2. Please ask the Spark people to get us informed, so that we have a timeline. I hope it will not take too long because I really need this functionality.

  3. I think the best solution might be to have the possibility to build in the spark multiple non-blocking loops. Like Loop() and main() you could also have UserLoop01() … UserLoop10() which would be able to run in parallel.

  4. About main(). You mentioned before that there is a main() as well, like in a pure C program. Can we make a Main() in the user code as well and will this have priority over the loop(). Can you explain more how these 2 react and how to use them please?

  5. Yes, the server will respond with ACK messages. The non-blocking code would be in the loop() or main() actually, and reading the sensor in a timer. For this kind of purposes it would be good to have like I described multiple UserLoops() as a functionality in the Spark, together with a way to safely exchange data between the UserLoops. Like you can do in high level languages or have the possibility to be able to create a process (like in some other microcontroller languages).

@GrtVHecke,

  1. You are correct though the ISR only reads the flag. There is a very small probability that the flag will be read by the ISR while the foreground task is setting it. At that point, you disable interrupts around the write operations.

  2. Will do

  3. What you are talking about are “threads” which can run concurrently. This brings your requirement to an RTOS level, which is being discussed for Spark Core II. You can create cooperative loops in the existing code but there is no parallelism.

  4. Main() is a C construct whereas setup() and loop() are Arduino constructs. In the Core, main() is used to run the “background” code whereas setup() and loop() are used for the user code. In this context, you should not consider using main() in any way.

  5. You are now looking for an RTOS, which is beyond the capability of the current Spark Core.

HOWEVER, one member did port the NutX RTOS to the Core but with few remaining resources:

@GrtVHecke,my gut tells me that you are over-designing your device! Most, if not all the functionality you require can be done without threads!

@peekay​123,

Thank you again for your reply.

Please find my ideas below:

  1. I will disable interrupts at the moment of read. I just wonder if I read the value and just disabled the interrups and enable them again and it was like 0,5 seconds ago I read a value, will it start over counting again from 0, so that I get the timer after 1,5 second, or does it just mean I will not get the event?

  2. if I will not do it with threads, how should I address the non blocking TCPClient. If this is possible, I will do it this way.

  3. Any ideas on features and planning for the Core II (just a question, I suppose it will not be on time for my project)?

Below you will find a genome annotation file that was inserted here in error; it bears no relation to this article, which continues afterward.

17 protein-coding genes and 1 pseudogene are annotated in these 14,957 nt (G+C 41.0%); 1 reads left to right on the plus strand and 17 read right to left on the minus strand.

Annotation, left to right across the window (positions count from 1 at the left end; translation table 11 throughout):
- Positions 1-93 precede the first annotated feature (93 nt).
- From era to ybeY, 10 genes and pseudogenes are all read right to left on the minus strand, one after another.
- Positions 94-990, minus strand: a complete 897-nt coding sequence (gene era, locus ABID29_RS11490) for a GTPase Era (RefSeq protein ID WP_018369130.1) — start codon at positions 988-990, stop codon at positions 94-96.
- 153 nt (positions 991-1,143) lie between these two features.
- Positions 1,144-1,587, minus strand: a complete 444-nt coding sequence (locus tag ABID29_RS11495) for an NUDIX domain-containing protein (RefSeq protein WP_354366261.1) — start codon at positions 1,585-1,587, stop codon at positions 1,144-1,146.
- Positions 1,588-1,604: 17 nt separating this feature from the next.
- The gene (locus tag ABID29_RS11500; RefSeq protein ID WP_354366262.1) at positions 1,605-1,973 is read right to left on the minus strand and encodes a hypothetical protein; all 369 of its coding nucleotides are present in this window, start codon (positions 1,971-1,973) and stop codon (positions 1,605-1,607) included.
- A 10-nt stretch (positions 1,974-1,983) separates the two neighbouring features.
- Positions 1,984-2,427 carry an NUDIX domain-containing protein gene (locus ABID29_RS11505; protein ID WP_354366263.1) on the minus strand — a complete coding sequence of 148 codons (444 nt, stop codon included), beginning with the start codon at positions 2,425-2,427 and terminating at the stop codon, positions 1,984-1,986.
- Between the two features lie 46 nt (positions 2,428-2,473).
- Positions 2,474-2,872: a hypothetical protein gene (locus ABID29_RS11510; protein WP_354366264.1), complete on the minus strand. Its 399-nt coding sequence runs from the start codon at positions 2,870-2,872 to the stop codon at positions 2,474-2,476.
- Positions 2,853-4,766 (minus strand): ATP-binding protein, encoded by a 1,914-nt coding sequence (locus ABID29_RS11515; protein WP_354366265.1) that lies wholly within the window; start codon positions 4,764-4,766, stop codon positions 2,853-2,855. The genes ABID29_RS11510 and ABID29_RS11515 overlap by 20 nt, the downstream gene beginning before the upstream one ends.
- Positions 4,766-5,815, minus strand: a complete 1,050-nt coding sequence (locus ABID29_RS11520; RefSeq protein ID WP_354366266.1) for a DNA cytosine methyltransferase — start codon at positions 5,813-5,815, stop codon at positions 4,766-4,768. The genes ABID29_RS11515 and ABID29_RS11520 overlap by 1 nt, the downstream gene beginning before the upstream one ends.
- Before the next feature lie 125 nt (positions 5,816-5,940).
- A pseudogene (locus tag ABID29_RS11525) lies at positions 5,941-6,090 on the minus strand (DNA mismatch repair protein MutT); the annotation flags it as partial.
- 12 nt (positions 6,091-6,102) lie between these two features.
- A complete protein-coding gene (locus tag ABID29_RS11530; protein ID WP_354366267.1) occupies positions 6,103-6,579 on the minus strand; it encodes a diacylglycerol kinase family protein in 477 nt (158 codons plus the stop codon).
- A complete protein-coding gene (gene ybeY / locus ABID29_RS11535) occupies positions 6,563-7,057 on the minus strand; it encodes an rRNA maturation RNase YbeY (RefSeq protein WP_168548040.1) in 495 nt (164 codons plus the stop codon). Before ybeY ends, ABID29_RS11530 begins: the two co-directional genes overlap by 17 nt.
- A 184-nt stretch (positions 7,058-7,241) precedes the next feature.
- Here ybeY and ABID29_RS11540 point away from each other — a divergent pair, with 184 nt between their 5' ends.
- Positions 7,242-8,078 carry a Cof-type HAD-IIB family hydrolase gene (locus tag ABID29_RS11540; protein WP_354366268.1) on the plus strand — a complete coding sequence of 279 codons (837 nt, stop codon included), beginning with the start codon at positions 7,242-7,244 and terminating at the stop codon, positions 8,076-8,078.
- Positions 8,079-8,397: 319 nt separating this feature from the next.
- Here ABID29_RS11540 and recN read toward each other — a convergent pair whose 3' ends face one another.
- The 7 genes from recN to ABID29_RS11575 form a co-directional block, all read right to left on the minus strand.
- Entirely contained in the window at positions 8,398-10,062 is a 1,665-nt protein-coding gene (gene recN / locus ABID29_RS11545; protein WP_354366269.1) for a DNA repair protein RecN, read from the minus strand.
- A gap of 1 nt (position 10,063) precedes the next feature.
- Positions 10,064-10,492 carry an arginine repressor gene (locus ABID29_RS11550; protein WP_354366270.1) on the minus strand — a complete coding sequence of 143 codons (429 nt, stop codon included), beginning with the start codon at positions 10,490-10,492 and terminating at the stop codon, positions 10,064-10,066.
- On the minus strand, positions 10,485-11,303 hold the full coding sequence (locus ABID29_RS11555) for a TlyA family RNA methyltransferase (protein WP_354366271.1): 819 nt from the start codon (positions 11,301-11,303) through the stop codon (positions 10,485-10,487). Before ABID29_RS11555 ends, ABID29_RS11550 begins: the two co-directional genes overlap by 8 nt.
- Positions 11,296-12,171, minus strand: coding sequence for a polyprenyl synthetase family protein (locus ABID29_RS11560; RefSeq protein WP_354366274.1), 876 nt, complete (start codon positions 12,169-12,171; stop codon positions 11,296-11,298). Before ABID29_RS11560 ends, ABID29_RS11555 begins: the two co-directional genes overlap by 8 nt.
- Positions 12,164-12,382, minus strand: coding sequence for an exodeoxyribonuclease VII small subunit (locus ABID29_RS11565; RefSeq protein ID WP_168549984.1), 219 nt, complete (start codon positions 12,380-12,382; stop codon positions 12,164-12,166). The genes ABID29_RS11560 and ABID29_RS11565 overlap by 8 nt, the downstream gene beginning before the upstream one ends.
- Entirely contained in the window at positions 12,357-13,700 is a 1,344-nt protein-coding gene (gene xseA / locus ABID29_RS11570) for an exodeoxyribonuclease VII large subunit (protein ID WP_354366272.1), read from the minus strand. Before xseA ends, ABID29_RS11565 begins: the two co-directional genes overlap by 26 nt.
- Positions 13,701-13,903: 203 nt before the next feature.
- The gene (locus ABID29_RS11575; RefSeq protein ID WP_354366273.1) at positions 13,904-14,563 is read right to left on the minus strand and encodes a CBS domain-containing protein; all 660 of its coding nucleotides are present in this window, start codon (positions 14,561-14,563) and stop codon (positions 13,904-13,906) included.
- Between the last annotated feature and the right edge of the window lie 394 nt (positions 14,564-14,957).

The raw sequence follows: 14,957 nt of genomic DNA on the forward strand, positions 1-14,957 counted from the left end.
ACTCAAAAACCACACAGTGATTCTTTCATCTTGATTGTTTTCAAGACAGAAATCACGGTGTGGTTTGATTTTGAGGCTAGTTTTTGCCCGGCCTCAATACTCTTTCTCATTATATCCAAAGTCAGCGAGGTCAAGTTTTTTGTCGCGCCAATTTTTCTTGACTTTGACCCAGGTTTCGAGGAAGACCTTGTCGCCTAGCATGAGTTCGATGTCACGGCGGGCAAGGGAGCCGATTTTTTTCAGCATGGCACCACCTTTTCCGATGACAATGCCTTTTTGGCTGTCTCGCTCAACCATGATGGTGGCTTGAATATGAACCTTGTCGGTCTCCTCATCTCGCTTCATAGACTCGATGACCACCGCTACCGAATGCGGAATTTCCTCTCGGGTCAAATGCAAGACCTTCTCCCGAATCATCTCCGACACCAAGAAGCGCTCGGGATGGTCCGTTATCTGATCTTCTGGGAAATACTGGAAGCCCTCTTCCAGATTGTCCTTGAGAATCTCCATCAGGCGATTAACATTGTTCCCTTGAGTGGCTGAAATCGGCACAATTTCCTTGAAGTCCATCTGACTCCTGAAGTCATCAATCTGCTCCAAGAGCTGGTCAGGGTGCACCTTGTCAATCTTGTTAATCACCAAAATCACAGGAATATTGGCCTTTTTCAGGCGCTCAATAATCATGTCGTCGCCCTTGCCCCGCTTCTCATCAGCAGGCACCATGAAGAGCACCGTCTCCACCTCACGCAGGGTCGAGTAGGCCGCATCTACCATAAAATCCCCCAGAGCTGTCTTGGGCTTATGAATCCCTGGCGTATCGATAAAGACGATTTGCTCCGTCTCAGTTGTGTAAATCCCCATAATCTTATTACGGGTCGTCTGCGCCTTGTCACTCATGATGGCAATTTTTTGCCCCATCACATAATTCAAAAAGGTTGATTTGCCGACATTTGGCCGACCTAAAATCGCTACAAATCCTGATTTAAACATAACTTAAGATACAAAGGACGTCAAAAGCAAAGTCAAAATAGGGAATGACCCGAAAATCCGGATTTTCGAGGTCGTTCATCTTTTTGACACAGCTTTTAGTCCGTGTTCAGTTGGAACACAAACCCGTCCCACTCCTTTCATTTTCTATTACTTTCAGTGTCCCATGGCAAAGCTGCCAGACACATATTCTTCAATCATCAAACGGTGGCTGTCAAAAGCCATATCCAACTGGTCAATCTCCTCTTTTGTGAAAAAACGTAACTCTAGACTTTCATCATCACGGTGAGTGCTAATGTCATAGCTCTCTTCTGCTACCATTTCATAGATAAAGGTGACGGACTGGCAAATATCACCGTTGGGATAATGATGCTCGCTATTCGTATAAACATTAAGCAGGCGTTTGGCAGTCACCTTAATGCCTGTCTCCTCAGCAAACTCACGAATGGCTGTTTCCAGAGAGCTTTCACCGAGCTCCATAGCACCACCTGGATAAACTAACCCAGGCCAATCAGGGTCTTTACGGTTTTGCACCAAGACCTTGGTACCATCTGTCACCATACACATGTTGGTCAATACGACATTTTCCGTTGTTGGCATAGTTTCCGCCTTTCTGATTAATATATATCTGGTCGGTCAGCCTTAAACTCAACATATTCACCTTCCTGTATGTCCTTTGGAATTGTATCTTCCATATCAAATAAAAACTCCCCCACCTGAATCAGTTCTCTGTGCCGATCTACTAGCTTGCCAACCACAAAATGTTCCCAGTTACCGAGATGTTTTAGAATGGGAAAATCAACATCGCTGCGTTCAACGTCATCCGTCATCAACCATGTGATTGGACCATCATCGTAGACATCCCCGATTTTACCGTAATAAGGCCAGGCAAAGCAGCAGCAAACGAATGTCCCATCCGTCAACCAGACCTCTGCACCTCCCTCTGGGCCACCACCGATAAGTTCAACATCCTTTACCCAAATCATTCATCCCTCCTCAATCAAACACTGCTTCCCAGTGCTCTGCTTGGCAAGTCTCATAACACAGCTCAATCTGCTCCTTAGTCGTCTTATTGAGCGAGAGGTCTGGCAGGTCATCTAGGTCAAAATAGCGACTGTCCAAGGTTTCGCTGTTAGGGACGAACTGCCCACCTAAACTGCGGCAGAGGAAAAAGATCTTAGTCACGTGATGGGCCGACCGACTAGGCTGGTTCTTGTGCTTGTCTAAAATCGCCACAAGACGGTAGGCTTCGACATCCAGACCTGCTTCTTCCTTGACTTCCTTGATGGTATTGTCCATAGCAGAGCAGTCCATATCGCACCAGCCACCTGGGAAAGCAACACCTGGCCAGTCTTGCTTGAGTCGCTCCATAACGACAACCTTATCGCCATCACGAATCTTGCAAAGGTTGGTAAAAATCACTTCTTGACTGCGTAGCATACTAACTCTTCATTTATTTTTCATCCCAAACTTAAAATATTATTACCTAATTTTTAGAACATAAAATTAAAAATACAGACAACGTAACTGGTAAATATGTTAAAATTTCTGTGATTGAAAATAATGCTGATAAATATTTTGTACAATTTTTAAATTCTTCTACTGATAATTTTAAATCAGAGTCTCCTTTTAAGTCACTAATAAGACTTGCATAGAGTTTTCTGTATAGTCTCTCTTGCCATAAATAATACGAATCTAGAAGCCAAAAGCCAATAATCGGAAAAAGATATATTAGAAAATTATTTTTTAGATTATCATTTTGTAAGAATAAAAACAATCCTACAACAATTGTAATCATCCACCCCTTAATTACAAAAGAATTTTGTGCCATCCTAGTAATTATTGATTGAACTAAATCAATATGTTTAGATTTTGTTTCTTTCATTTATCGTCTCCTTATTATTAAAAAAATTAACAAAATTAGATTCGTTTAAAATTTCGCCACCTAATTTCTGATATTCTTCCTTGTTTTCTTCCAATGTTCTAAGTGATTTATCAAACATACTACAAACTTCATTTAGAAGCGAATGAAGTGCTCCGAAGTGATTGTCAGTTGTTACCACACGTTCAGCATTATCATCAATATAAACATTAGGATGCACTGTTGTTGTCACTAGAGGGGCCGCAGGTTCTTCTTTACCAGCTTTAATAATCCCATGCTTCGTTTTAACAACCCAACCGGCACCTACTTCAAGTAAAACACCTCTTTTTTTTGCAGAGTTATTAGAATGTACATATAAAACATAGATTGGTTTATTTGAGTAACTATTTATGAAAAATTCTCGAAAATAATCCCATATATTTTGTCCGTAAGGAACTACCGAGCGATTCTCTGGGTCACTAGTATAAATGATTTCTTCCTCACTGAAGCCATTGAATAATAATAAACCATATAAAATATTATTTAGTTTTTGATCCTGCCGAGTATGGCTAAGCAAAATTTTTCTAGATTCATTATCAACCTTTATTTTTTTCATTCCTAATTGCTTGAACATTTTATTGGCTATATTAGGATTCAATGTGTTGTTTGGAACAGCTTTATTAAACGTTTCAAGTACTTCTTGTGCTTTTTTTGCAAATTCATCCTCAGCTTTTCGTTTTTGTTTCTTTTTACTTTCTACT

Kind regards,

Geert

I’ve been working on something similar for a thermostat. Right now the upload to server part does block the temperature reading code, but it is set up to buffer to a file on an SD card. With that in mind, I’ve switched to compiling locally because I’ve included the most recent ram optimizations (decreasing tcp buffer and modify makefile). Code can be found at https://github.com/mumblepins/core-firmware

@GrtVHecke,

Can you please tell me what experience you have programming on other micro-controllers?

  1. Disabling an interrupt does not disable the hardware timer with which it is associated so it will still fire at the defined interval. The IntervalTimer library has a function for ONLY disabling a timer’s interrupt instead of disabling ALL interrupts so as not to affect the entire system.

  2. The loop() runs forever, ceding control to the background task for only 5ms or so (typically). Creating a set of finite state machines, coupled with timing loops should give you what you need. For example, I have a program which reads a sensor every 100ms into a small buffer. Every second I grab the buffer, calculate some values and update a display. Every 30 seconds, I (optionally) log those values to a microSD and every minute I Spark.publish() them. All these are timer based using the elapsedMillis library, are mutually exclusive and each are state driven (FSM) so they are not blocking. It is just a matter of designing to requirements.

  3. You can check out the Core II topic for more information:

@peekay123,

Thanks again for the response.

My background comes from Linux based systems, but for this project we need a smaller and cheaper board. However, from an education standpoint, I still have an engineering degree in electronics, this is why I am assigned with this task.

Would it be possible to have some example code for your FSM? I wonder how you do it if for example a connection to the webserver (as I tested it) can easily take up to 3 seconds. Some example code would be very interesting as a staring point.

Kind regards,

Geert

@GrtVHecke, I will try and dig up some FSM code for you. The key to connecting to the web server, in your example, is not how long it takes but monitoring the STATE of that process and acting accordingly. The selection of a monitoring interval is also important. For example, I will not monitor the web server connection state every 1 ms! Instead, I may monitor it every 100 or 500ms depending on the requirements.

I now understand your “thread” view because of your linux background :stuck_out_tongue:

@peekay​123,

Thank you very much again for your reply. Thank you for “digging up” some FSM code as example, this will be very helpfull. Sorry for the questions, but coming from a Linux world, these seemed the logical questions to me :wink:

@GrtVHecke, here is an example of an FSM that I wrote for a Teensy 3 board connected to a CC3000 breakout while waiting for the Spark Core. The program allowed the user to turn wifi on or off and this non-blocking FSM managed the wifi connection. The code was called from loop() which I also included in the gist. :slight_smile: